Along with the Amazon Card Reader, the documents also show that Staples will start to sell a PayPal Here Mobile Card Reader and its own branded card reader. Documents suggest that the Amazon Card Reader will sell for $9.99 and it is expected to connect to a smartphone for processing.
Speculation is that the Amazon Card Reader might connect with the recently unveiled Amazon Wallet App that launched last week. Related rumors suggest that Amazon is working on other payment hardware including fingerprint scanners and more.
Fans of talk radio may be familiar with the app called Swell. It's rather like Pandora, but specifically for talk radio and the company behind the app had raised $7.2 million from investors. Word has surfaced from multiple sources that Apple has now purchased Swell for about $30 million.
Apple has been on a buying spree of late with the massive $3 billion purchase of Beats and another purchase of a book recommendation service called BookLamp. Swell is an app designed to make it easy to listen to talk radio and podcasts in your car.
With Apple purchasing Swell, the app will be shut down this week. That is definitely not good news for fans of the app, but Apple is likely to integrate the tech into one of its existing apps. Odds are Swell tech will be used to replace Apple's own Podcast app. A large portion of the Swell team will be joining Apple.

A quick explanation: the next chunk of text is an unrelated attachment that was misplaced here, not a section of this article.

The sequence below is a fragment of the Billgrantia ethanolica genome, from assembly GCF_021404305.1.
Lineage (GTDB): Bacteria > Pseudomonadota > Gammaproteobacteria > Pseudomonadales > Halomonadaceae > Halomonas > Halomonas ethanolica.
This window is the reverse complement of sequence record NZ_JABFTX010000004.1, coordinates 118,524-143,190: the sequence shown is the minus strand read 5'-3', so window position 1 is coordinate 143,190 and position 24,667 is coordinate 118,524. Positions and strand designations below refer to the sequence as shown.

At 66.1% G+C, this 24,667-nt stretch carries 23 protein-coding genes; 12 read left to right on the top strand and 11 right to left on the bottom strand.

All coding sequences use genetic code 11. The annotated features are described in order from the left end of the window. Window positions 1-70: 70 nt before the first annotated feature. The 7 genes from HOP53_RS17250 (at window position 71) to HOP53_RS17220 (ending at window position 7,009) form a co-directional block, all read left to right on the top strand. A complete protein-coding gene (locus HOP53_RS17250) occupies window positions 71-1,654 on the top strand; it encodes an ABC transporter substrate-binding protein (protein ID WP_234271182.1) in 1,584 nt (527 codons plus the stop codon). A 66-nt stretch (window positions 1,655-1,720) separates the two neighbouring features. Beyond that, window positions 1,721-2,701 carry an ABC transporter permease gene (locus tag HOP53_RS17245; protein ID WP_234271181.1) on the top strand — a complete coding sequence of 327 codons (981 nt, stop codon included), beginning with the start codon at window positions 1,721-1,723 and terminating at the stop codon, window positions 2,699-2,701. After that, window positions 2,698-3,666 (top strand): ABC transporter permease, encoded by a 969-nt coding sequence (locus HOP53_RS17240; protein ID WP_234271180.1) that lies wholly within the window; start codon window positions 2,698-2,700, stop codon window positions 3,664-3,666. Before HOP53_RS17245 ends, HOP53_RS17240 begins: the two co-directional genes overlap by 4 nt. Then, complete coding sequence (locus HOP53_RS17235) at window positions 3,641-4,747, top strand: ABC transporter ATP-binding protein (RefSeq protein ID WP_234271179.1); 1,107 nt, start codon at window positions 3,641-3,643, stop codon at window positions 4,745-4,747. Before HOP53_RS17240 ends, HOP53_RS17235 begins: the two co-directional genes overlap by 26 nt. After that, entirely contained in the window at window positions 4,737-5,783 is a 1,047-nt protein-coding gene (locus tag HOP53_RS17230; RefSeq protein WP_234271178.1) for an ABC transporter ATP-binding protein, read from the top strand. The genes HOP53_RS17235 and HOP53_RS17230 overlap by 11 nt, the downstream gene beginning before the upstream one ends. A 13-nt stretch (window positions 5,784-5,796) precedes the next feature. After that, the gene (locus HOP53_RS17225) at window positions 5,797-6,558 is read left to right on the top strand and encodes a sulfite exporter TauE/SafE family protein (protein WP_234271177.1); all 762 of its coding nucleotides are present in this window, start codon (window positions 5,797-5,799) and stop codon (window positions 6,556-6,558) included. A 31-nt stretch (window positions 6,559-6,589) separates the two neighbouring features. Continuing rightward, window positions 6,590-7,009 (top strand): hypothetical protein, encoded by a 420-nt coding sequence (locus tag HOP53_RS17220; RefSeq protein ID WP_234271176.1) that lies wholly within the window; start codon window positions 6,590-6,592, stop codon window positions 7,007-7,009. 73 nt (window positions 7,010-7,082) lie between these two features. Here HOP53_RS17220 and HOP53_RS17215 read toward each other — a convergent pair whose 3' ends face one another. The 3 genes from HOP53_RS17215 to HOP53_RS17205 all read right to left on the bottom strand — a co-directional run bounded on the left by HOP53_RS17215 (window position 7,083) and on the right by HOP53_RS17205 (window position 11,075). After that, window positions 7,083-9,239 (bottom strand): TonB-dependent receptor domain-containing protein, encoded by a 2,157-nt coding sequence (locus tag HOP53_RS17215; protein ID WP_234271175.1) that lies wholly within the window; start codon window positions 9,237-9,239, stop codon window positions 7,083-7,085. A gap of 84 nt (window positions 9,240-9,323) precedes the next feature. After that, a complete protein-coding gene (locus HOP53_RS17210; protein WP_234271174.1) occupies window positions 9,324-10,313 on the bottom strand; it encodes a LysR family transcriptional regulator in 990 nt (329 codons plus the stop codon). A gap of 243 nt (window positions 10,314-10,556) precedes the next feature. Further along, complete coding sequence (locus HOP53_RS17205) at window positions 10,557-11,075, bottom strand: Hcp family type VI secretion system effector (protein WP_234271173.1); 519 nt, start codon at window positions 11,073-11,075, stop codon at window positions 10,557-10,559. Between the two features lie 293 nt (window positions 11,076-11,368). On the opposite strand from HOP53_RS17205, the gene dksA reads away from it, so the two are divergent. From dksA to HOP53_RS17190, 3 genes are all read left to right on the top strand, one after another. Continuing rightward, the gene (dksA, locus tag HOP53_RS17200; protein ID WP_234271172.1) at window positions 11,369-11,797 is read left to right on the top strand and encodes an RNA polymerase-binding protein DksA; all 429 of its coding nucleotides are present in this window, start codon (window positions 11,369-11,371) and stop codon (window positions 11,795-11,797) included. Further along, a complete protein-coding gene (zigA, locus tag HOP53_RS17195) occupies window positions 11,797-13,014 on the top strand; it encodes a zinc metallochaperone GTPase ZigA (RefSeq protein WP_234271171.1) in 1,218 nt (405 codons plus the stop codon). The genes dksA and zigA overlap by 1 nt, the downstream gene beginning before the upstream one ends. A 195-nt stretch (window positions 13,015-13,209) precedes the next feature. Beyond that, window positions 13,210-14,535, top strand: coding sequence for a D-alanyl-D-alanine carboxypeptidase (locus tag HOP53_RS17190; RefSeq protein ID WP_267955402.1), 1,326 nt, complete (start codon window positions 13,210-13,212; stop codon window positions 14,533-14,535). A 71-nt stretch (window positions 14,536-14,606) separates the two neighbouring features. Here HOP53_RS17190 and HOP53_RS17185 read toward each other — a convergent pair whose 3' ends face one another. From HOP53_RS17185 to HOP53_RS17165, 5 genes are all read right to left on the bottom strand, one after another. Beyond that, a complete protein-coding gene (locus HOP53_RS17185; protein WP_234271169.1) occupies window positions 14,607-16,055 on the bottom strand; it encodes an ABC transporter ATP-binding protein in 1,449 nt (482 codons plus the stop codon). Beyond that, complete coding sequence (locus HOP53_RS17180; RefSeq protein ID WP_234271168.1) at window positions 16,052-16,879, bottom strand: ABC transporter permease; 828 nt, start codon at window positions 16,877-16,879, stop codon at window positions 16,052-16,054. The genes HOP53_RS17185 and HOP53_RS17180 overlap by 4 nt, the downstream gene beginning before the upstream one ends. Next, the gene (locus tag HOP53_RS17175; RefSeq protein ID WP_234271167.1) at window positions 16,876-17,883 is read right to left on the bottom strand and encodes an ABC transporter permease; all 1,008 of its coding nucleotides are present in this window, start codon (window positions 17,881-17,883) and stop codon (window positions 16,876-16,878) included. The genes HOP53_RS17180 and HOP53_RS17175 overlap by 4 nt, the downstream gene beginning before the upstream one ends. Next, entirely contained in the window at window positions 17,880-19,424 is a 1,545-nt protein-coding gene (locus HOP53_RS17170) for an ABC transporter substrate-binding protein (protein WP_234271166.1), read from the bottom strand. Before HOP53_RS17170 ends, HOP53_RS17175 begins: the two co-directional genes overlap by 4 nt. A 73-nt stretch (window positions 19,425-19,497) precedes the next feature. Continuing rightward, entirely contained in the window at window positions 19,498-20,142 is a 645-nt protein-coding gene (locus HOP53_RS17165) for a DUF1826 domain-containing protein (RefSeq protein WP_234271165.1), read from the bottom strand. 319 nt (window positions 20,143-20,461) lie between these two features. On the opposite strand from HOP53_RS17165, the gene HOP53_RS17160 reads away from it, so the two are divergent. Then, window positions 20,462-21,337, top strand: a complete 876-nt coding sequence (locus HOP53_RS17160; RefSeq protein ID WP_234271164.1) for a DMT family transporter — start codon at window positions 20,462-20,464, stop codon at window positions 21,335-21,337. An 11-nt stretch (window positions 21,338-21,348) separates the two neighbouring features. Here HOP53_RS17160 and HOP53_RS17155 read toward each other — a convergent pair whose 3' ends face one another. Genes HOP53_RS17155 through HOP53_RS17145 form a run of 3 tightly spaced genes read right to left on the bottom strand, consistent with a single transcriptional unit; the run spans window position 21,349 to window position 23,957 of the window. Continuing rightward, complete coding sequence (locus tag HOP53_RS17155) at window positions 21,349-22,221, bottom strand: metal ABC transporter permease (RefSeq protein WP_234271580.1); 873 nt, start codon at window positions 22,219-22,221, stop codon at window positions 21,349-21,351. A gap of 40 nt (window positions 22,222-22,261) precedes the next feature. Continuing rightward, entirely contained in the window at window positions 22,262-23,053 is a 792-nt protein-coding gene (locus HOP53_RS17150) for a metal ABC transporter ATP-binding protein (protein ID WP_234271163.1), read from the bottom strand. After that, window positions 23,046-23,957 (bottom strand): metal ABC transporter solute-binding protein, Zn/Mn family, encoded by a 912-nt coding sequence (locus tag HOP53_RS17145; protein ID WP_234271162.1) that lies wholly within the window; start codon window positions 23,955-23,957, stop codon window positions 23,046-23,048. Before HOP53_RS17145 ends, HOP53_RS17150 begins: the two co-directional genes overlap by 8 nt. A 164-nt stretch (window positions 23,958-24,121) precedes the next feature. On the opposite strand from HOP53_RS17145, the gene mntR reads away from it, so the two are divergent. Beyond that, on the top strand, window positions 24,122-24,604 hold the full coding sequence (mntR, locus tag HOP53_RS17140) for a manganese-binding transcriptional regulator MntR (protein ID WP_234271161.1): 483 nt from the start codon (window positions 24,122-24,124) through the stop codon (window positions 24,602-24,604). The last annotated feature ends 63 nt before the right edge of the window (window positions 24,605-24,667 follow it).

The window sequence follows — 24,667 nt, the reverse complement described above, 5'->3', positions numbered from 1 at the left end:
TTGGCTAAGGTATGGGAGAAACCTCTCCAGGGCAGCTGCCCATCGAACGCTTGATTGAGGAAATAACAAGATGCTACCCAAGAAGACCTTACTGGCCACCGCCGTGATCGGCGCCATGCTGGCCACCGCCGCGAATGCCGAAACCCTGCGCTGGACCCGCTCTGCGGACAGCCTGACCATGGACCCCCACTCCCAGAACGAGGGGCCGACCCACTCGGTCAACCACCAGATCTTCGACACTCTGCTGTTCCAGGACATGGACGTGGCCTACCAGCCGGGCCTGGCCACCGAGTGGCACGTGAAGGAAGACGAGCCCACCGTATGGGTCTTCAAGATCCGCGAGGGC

Google has been mapping tourist locations around the world for years now and puts the images it generates into virtual tours you can take via Google Maps. Reports have come in that indicate Google is now getting ready to make tours of Ellis Island and Liberty Island available for virtual tours.
Google has reportedly been collecting images of both islands in preparation to add the content to its online maps service. The images were taken by a Google backpack wearing man named Alberto Elias according to the NYT. The reason it's taken so long to get access to Liberty and Ellis islands is that the National Park Service operates them and a long process has to be worked through to gain access to the islands.
The Trekker backpack has 15 cameras along with GPS and a laser system on top that is used to measure the distance to objects. Liberty Island is a heavily visited landmark and the faces of those in the images will be blurred out before they are put online.
Crytek has been going some tough times lately, not paying its employees on time, key talent leaving, and more, but the German studio behind CryEngine and Crysis has finally made a formal statement to GamesIndustry.
The company said that it "has been in a transitional phase" as it changes from being a developer to an online publisher, something that requires considerable sums of money. Crytek said that it has secured the money required, and is better prepared for the long term, but added that "we won't be communicating further details about our developments and progress".